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How to Warm Up Your Voice

How to Warm Up Your Voice

Warming up your voice before a performance, practice, or studio session will not only help you to make the best of your performance. It is also a preventative measure to protect your voice against potentially career-ending issues.

Even if the difference between your cold voice and your warmed up voice is almost unnoticeable, singing through warmed up vocals can make it easier to push for the high notes, and generally, warm-ups take away the breathy tone. Even if you are aiming for a breathy tone, you must warm up your vocals if you want to be in the industry for the long haul.

Singing is much like any other physical activity, it requires stamina, a warm-up and a cool-down. This article will list 5 of the best vocal warm-up techniques which vocalists can work into a 10–20-minute warm-up practice. Though the vocal exercises may seem simple, they come recommended by experienced and accredited vocal instructors.

How To Warm Up Your Vocals: 5 Instructor Approved Tips

  1. Get Loose with the Yawn & Sigh Technique

To improve range and relax your vocals, use the simple Yawn & Sigh technique. The technique starts with a yawn, but on the exhale, breathe through your nose; in a similar way to how you sigh with a nasal exhale.

  1. Warm Up with Humming Techniques

The objective of a warm-up is to use techniques that don’t put a lot of strain on vocal cords. Humming is one of the best ways to start. After you have placed the tip of your tongue against your teeth, hum the major scale while ensuring that your mouth remains closed. This technique can also be done with a straw if that works better for you.

  1. Tongue & Lip Trilling Techniques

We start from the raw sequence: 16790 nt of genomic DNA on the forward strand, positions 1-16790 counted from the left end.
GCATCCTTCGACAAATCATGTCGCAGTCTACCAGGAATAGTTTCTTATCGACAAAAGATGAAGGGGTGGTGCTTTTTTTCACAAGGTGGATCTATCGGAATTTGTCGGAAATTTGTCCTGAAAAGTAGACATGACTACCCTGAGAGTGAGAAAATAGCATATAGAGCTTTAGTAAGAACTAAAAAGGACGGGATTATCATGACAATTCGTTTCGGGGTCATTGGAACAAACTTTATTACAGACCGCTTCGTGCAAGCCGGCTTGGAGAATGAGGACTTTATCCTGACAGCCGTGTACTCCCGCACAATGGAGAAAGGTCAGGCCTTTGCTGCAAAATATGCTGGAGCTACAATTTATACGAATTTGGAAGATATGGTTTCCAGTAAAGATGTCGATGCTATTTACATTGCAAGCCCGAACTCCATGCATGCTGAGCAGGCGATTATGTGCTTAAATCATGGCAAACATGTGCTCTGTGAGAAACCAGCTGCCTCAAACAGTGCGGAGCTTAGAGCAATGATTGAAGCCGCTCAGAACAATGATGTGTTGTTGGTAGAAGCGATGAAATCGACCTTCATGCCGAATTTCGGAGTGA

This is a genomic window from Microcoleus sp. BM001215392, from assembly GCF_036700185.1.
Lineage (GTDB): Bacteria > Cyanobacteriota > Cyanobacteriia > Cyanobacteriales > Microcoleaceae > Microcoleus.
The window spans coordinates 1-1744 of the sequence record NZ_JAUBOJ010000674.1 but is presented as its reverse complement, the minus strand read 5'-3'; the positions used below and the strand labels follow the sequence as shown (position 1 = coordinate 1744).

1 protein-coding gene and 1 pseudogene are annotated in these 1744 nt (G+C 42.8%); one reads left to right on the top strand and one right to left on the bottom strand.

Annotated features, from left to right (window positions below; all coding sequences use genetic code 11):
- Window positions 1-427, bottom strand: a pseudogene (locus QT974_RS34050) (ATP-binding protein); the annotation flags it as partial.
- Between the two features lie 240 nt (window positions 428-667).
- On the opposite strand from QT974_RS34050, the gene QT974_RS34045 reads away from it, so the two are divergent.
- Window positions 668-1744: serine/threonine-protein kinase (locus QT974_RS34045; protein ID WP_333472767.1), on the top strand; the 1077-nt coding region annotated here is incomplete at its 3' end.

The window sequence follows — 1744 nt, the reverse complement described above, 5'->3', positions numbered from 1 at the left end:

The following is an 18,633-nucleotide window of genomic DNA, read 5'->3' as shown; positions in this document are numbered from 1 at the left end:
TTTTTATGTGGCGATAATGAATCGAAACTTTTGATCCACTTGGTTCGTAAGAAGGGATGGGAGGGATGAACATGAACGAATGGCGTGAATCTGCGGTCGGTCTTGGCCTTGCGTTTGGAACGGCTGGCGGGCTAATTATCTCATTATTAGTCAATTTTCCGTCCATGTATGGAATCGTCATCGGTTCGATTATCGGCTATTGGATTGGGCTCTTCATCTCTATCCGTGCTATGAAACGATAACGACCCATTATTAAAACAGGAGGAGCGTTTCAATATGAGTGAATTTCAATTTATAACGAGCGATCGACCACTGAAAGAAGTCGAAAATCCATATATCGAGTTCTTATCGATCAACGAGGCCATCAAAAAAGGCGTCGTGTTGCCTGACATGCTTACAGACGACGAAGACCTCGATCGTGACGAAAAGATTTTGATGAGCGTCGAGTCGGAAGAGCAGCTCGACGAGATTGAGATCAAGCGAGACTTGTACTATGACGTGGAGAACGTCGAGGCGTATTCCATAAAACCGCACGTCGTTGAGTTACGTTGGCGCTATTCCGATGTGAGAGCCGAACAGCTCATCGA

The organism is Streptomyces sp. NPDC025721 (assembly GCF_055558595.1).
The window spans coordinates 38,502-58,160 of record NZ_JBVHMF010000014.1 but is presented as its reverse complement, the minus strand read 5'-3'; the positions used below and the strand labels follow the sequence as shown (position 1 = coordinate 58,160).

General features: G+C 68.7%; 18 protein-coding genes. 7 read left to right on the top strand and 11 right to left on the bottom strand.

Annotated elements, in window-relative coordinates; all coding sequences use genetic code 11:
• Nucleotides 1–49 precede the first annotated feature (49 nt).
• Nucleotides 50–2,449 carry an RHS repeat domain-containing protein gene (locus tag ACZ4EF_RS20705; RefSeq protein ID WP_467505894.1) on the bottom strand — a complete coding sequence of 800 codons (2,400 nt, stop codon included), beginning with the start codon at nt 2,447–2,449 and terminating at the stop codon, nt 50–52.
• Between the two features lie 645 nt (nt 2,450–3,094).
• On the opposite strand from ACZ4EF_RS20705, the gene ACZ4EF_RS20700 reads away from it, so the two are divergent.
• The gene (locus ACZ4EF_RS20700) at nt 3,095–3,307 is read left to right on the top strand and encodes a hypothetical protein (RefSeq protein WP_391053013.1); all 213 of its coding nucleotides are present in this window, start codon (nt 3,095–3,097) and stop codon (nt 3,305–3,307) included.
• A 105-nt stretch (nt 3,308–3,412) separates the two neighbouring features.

To make the most out of your lip trilling (or lip buzzing) warm-up, use pitch slides as you make your lips vibrate by blowing air through your mouth and nose. Tongue trilling is slightly harder to get the hang of, but singers who have no issue rolling their Rs or curling their tongues should have few issues with the tongue trilling practice.

  1. Pitch Glide Warm-Ups

Two-octave pitch glides are one of the best ways of improving range before a warm-up. Start by making an “ohhhh” or “eeeee” sound, then move through chromatic notes on a two-octave range. As you go up and down the range, you will transition from the chest voice to the head voice.

  1. The Portamento Technique

This technique shares some similarities to the two-octave pitch glide technique, but this time, you will slide from one note to the next in your full range while skipping the in-between notes.

Remember that cooling down is just as important at the end of a gig, recording session or practice; the same warm-up methods outlined above can help the vocal cords relax. For more industry-approved tips and guides, keep A&R Factory on your radar. Or you can check out our singer songwriter blogs which feature the best up and coming talent from across the globe.